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Things Teachers Want Kids to Learn

The 7 Things a Teacher Really Wants Children to Learn During the Year

Since I am a former English teacher, it should come as a shock to no one when I say that I love language and books. The way Shakespeare just bounces his words about the page, giving the absurd context and depth, is exciting. When I read an essay or article that deftly goes from point to point while keeping me engaged, I am practically giddy with excitement.

So naturally, I wish that my students will spend their time in my classroom understanding complex texts and being able to write a compelling essay. Everyone remembers the books they read, or were supposed to have read, in school. This basic learning checklist is important, but it's not the only thing that a student should walk away with at the end of the year.

The skills that I hope children learn aren't limited to one grade level and classroom.
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The skills that I hope children learn aren't limited to one grade level and classroom. In truth, these are things that get taught in preschool and are continually worked on across all grades and curriculum. It doesn't matter if someone is 5 or 70, these are the real skills being worked on. Yes, all teachers hope that their students will walk away from their classroom with a greater appreciation for specific information, but those factoids are a drop into the bucket compared to what we really hope students learn.

  1. How to speak up.
    Some children embrace the gift of gab, while others either see no point in talking (or are absolutely terrified of it). I'll admit that I have a soft spot in my heart for the talkative bunch because those children are helpful when it comes to running a classroom, but that doesn't mean that they're doing it correctly. In a classroom and in life, it's important to know when and why it's necessary to talk. Just because a student feels inclined to have their voice heard doesn't mean that's the exact right moment or that someone hasn't already said a similar thing. It's a difficult skill to master but an important one to actually get people to listen.
  2. How to listen to others.
    This one's a doozy. If someone's being silent and looking at the person speaking, that doesn't mean that they are listening. Teaching a child to actually listen and not just wait for the other person to stop talking, is really difficult. Essentially, listening requires a foundation of empathy and a basic understanding that someone else, regardless if they know or like the person, is worthy of their time and patience. I never asked that my students agree with what they hear, just that they give their peers and adults the same basic respect that they would expect when they're speaking.
  3. How to defend your position.
    Contrary to seemingly popular belief, yelling your argument or resulting in attacks isn't the best way to get your point across. Yelling may silence others, but it won't change any minds. While my opinions on homework are mixed, I loved assigning essays because this was a real and tangible way to teach children something that would help them later in life. I know that most arguments can't be truncated into a neatly packaged five paragraphs, but learning to back up an argument with evidence rather than opinion is something a lot of people can use a refresher course on.
  4. That sometimes it's necessary to wait and be bored.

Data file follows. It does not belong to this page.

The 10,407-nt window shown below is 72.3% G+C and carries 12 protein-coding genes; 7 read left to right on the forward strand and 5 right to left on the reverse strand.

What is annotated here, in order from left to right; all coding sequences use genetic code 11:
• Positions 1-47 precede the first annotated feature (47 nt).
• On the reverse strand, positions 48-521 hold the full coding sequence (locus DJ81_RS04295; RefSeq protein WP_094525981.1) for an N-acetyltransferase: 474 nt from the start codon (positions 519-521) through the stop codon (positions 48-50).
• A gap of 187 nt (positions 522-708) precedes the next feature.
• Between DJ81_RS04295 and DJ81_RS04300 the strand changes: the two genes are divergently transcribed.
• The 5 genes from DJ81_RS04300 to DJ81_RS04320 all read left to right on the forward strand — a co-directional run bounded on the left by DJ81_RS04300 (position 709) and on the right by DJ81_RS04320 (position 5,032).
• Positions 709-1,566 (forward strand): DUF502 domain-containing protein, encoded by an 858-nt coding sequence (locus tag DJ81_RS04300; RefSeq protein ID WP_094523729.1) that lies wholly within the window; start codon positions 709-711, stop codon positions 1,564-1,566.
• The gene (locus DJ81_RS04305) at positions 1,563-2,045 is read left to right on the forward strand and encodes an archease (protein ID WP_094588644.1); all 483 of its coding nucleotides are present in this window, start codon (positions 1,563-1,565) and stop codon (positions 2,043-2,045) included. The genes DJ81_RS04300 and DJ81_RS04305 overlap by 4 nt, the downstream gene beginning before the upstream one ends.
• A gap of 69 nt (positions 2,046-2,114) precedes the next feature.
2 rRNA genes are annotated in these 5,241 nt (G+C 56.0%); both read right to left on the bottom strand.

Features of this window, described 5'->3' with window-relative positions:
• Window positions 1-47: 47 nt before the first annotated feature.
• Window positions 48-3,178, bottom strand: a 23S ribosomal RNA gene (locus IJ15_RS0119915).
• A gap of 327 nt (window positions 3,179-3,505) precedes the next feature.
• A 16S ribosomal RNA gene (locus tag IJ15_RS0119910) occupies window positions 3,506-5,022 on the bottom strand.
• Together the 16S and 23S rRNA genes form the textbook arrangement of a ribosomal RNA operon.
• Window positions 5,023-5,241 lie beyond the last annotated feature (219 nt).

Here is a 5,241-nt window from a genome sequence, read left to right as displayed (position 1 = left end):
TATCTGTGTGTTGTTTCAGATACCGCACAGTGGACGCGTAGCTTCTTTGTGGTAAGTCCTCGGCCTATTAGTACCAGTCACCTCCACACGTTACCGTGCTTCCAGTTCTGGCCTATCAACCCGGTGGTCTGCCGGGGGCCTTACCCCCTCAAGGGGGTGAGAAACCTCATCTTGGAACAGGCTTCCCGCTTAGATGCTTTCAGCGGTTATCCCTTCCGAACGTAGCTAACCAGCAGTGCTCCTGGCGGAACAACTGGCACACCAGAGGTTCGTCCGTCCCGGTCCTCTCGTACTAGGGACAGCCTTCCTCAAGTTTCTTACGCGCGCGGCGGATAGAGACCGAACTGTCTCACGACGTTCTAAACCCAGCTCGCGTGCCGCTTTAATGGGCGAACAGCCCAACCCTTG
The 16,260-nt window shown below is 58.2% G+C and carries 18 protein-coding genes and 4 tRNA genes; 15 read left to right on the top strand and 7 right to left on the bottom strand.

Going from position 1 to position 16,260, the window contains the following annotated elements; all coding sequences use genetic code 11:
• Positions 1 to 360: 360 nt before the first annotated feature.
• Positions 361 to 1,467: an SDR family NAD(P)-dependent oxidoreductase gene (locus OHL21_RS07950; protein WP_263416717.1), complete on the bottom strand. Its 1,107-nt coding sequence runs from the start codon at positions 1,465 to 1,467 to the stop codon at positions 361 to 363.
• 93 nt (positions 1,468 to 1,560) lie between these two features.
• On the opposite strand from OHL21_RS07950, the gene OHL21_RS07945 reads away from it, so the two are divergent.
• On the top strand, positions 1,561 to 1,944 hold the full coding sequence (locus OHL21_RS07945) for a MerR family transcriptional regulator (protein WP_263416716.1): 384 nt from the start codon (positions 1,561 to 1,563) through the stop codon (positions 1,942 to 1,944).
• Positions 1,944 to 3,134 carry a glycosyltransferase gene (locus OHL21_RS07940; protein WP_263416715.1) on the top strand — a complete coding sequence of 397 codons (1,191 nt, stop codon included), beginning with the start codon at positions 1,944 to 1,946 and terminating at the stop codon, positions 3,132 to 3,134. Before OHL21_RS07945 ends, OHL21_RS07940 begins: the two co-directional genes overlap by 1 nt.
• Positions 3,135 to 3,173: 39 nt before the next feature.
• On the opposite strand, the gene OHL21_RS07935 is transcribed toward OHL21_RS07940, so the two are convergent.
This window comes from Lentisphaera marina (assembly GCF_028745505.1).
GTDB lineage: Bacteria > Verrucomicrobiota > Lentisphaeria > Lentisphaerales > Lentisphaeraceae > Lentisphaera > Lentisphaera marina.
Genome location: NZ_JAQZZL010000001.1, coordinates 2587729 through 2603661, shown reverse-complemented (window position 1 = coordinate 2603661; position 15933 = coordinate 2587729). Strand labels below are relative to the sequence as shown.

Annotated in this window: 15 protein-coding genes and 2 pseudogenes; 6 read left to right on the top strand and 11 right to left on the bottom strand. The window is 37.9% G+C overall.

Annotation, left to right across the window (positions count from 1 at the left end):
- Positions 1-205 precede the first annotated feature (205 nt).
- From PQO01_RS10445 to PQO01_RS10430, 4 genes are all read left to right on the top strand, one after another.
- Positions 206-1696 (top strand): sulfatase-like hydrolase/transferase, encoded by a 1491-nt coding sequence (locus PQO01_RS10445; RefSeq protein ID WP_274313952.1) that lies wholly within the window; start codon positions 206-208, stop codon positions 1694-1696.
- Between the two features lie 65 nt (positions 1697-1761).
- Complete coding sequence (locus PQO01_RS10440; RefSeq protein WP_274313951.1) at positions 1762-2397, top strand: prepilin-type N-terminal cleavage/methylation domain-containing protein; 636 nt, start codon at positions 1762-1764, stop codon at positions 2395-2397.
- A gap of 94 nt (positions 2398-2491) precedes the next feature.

My largest class size that I've had was 35, which was the maximum allowed for my subject. No matter how planned and prepared I was, this meant that students had some wait time. Whether it was waiting for a piece of paper, for me to answer a question, or for their turn to speak, large class sizes forced students into learning that sometimes they just have to be patient. Some children would use wait time to talk to friends, check their phones, or do something else that's completely off task. While I get the desire to be entertained at all times, sometimes you're going to be be bored and have to wait. Therefore, it's important in a classroom setting to learn that it's OK to wait and how to turn that extra time into something productive, like reading quietly or getting ahead on another assignment.
  5. To embrace the "why."
    "Why" is my favorite classroom word because it unlocks an unlimited set of outcomes. "Why" encourages children to dig deeper and learn more. "Why" makes essays stronger. "Why" is the single word that can turn a relatively bored and quiet kid into an impassioned and curious one. "Why" makes them think critically and challenge the world with a thoughtful mind. "Why" is important for every subject and every grade.
  6. That language is important.
    What we say, how we say it, and when we say it can completely change people's opinions of us and be the determining factor in our life. I might be saying the thing that everyone needs to hear, but if my use of language is off-putting, no one will listen. I want students to learn the difficult words and to learn how to play with grammar so that they can be in full control of their thoughts. Language is empowering.
  7. How to grow from disappointment.
    Teachers and school in general ask a lot from their students at any age. When a student puts themselves out there, sometimes the results aren't going to be what was hoped for. I want my students to be resilient, to be able to handle disappointment with aplomb. At the risk of sounding like a motivational poster you see in a counselor's office, I want my students to realize that failure is a brief moment and that what they do after the setback that really matters.
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